Moss-tacular!

Mosses are soft, green, and tough as nails, as shown in a recent article in the Proceedings of the National Academy of Science (prestigious, high impact journal with a rather unfortunate acronym).

Dr. Catherine La Farge and associates, from the University of Alberta, visited a remote glacier on Ellesmere Island, Nunavut while studying the wild, wide world of arctic bryophyte systematics. Bryophytes are ancient, non-vascular, non-flowering plants – mosses and liverworts, mostly.

Long story short, they harvested bits of moss that had been trapped in ice for about 400 years and were now exposed. Several species were collected, taken back to the lab, ground up, placed on growing media in a growth chamber, and they soon had mosses galore. 

This is fascinating on several levels, as pointed out by the authors.  One is the power of totipotency – the ability of a cell to “de-differentiate into a meristematic state that can then reprogram the cell for development of the organism”  a la stem cells.  Another is the mosses’ ability to “shut down” when dry and “revive when conditions are favorable” (like not frozen in ice for 400 years?!)

The article also graphs the disturbingly accelerating rate of retreat of the Teardrop Glacier, where the mosses were collected. Aargh. The window of favorable conditions may not be open long for these little wonders.

The Canary in the Coal Mine

Three weekends ago marked a milestone of sorts as mean daily CO2 levels at the National Oceanic and Atmospheric Administration observatory at Mauna Loa, Hawaii topped 400 ppm for the first time ever.  Rising levels of CO2 and other greenhouse gases could result in significant increases in temperature in the Upper Midwest over the next century.  When we think about trees in cities the scenario is even worse since not only will urban trees have to deal with overall temperature increases but they must also contend with urban heat island effects, which can add another 8 deg. C or more of heat load.  Because of this ‘one-two punch’ of global climate change and urban heat island effect, I often refer to urban trees as the proverbial ‘canary in the coal mine’ with respect to climate change since they will likely be impacted sooner and more dramatically than trees in woodlands.

 

 

In general, organisms have three options to deal with a change in their environment: They can migrate, they can adapt, or they can acclimate.  Since trees are sessile organisms, they can’t pick up and move so migration is out.  Current predictions are that climate will change faster than trees can evolve so natural selection and adaptation will be limited.  Which leaves us with acclimation, or the ability of a tree to adjust its physiology and morphology to its environment.  A common example of an acclimation response is the development of sun and shade leaves on the same tree.  Another example of an acclimation response is an increase in the optimum temperature for photosynthesis in response to exposure to increasing temperatures.  In theory, trees that have a greater capacity to adjust their physiology to increasing temperature will be better suited for future, presumably warmer climates.

We are currently testing this idea in a two-part study.  In part one we are growing trees from several shade tree cultivars in greenhouses under three temperature regimes; ambient temperature, ambient + 5 deg. C, and ambient +10 deg. C.  In part two of the project we planted trees of the same cultivars in two sites in Detroit in cooperation with the Greening of Detroit.  The Greening of Detroit is community based non-profit organization that assists neighborhood groups, churches and schools in their efforts to improve the ecosystem in Detroit through tree planting projects, environmental education, urban agriculture, open space reclamation, vacant land management, and workforce development programs.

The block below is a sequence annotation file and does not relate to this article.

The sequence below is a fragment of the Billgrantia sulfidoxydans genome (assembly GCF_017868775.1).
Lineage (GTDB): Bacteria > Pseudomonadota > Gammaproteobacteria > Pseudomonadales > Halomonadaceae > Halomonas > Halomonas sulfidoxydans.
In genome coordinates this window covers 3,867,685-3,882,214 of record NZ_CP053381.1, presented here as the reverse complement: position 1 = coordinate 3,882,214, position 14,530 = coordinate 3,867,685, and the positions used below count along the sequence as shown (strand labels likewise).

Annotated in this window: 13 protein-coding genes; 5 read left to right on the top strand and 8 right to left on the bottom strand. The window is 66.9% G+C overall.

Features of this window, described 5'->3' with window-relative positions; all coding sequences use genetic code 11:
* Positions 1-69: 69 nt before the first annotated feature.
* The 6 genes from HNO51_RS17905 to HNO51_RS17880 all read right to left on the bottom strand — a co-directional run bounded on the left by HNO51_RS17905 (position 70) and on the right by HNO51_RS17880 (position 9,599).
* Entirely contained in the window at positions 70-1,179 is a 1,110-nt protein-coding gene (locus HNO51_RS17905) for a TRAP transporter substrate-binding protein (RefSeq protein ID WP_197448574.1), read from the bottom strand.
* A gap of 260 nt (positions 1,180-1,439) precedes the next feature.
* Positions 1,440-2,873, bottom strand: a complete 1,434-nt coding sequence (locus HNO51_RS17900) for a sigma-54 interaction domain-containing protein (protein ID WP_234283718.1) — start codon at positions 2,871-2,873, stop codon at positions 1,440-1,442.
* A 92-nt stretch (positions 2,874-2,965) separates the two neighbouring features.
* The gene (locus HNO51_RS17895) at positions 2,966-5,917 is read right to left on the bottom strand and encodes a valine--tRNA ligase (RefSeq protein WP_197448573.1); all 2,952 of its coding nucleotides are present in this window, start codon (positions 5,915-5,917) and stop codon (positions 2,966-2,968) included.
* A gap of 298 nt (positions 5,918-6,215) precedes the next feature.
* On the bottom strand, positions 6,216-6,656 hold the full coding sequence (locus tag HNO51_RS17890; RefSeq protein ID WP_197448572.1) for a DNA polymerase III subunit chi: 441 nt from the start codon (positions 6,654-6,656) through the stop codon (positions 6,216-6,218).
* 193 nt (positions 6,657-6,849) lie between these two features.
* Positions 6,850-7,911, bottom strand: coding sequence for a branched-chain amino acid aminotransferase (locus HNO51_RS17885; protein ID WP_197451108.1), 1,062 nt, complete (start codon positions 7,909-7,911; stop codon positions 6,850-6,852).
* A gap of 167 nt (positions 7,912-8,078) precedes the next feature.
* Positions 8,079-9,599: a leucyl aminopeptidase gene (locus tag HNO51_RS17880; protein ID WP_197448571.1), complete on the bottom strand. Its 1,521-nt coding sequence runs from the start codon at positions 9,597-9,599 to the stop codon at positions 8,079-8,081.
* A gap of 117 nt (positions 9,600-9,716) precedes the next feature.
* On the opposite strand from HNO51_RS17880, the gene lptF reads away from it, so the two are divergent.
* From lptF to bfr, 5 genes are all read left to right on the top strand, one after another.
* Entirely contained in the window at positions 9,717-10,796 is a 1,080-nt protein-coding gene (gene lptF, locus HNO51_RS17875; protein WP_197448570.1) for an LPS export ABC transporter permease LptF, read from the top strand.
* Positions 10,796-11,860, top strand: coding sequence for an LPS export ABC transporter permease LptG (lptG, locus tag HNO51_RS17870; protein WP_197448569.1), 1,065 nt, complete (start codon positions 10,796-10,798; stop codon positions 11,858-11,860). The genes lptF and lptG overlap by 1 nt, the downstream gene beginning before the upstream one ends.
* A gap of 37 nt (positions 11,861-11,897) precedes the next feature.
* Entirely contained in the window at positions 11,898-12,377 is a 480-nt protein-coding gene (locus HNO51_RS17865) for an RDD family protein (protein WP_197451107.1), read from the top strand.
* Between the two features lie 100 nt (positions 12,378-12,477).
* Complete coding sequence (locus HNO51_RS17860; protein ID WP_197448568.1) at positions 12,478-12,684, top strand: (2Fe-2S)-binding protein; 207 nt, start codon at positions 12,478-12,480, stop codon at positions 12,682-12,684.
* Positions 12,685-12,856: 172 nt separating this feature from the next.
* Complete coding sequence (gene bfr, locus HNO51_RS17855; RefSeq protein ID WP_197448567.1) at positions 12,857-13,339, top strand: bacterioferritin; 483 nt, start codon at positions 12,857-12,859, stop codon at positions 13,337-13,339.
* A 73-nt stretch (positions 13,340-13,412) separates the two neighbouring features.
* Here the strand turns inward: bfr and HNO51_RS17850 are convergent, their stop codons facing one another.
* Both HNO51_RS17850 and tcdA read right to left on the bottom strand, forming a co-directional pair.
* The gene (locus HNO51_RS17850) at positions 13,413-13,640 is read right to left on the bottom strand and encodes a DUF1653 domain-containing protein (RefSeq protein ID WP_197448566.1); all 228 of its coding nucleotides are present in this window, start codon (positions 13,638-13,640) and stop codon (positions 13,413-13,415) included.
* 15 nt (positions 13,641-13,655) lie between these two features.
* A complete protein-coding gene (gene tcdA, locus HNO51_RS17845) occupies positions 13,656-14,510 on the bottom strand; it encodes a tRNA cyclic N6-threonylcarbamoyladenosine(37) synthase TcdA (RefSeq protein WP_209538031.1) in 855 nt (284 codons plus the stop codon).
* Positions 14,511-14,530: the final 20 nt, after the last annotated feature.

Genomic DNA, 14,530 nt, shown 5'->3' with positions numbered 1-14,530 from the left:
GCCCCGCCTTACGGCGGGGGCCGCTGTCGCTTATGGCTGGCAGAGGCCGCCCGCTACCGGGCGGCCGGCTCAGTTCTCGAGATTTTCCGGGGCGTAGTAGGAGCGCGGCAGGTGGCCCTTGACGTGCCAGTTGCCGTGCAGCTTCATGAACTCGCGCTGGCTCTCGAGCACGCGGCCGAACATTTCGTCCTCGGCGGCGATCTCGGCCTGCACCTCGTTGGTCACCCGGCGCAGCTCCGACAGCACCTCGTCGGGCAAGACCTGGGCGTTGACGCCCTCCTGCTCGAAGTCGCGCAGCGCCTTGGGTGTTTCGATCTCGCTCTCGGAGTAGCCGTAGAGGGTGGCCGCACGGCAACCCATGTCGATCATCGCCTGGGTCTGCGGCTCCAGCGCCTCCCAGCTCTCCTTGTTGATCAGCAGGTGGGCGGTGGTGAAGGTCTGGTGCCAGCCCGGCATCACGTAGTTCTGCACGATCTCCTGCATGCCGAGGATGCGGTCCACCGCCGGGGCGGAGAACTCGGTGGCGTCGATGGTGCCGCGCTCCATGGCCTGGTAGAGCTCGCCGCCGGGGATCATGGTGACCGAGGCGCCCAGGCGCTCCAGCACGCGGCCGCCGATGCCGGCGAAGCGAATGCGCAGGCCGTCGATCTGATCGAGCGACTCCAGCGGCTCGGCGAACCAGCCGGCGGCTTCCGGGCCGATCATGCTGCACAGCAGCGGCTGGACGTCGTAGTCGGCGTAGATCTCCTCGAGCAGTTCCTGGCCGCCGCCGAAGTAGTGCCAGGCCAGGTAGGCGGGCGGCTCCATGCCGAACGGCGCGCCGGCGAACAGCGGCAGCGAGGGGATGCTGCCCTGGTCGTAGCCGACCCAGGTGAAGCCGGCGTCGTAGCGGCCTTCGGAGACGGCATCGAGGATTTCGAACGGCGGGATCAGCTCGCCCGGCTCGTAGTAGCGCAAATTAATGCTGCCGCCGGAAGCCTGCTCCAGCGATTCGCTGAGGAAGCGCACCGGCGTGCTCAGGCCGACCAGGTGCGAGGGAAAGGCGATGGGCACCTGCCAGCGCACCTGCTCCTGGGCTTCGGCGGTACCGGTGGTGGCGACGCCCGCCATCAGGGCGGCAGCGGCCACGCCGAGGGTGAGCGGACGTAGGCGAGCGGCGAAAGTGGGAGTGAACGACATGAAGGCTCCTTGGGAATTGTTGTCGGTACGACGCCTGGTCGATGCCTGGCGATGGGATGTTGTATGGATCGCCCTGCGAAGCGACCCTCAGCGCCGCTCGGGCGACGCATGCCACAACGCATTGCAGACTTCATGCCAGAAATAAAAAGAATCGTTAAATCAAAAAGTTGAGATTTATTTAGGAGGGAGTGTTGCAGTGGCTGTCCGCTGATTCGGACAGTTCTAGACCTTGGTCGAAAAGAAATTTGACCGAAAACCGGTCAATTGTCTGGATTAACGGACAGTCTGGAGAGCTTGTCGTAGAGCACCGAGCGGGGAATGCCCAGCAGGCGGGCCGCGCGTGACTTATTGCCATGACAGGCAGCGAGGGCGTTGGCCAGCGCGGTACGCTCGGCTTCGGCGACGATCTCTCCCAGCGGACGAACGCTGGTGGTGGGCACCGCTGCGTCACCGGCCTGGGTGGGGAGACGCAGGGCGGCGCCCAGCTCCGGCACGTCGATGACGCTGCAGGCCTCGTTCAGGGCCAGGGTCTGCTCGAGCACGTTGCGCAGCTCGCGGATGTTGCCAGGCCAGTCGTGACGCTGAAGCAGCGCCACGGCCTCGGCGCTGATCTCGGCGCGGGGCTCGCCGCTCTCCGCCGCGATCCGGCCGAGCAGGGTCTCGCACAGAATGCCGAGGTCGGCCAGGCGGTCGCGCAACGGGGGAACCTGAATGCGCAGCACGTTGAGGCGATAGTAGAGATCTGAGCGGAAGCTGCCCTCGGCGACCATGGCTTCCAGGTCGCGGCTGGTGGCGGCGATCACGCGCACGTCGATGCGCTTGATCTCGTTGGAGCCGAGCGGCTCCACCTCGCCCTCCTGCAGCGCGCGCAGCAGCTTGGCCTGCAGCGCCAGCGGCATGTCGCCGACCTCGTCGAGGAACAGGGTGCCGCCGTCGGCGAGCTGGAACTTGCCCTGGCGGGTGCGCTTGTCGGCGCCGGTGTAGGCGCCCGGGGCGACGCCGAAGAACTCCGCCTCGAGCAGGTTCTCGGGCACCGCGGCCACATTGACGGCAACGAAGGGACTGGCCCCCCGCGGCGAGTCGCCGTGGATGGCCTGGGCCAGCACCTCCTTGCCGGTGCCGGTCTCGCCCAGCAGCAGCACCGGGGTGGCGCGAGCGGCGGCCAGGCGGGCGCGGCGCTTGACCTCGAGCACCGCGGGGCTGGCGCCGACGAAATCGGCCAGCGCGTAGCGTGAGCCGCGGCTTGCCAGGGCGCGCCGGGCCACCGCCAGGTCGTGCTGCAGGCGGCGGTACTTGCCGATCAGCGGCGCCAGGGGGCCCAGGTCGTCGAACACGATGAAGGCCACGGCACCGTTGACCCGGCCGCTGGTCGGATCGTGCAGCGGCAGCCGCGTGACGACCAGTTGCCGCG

Many hands make light work.  Greening of Detroit volunteers plant trees along a street median.

With the help of Greening staff and about 90 Greening volunteers, we recently planted 160 shade trees in downtown Detroit.   One site of the study is in a park, representing a relatively mild micro-climate; while the other site is along a street median surrounding by asphalt with a much higher reflected heat load.  Both sites with be instrumented with environmental sensors and we will compare growth over time as well as physiological responses such as the response of photosynthesis to temperature.  The long-term goal is to identify traits that will be most important to guide future selections of trees of urban and community forestry under changing climatic conditions.


Research Technician Dana Ellison (left) and Research Aide Aiman Shahpurwala finish planting a park tree.


A pick ax as a planting tool?  Dana shows how it’s done in Detroit.


Should back-fill be amended?  My usual answer is ‘no’, but then again it depends what your back-fill looks like…


Sizing things up.  Aiman and Dana collect initial data on trees after planting.

Scientists Put the Dog in Dogwood

(special guest post by/with permission of good friend Mr. John Friel, marketing manager for Emerald Coast Growers – Holly Scoggins)

How do you recognize a dogwood? By its bark.

That old joke might not be a joke anymore, if the innovative folks at Metamorphic Agriculture Developers (MAD) get USDA approval for a new line of ornamental and functional shrubs that blur the line between the animal and vegetable kingdoms.

MAD scientists claim to have successfully introduced genes from Canis familiaris into a cultivar of Cornus canadensis. In other words, they’ve crossed a creeping groundcover dogwood with … a dog. Specifically, a dachshund.

“Imagine a guard dog that you never have to feed, license, or walk,” enthused Dr. Horace Sass. “Imagine a shrub that not only beautifies your home but guards it when you’re away,” adds his colleague, Dr. Ariel Sturgeon. The two bring a unique perspective to their work: Dr. Sturgeon is a mermaid, while Dr. Sass is a centaur.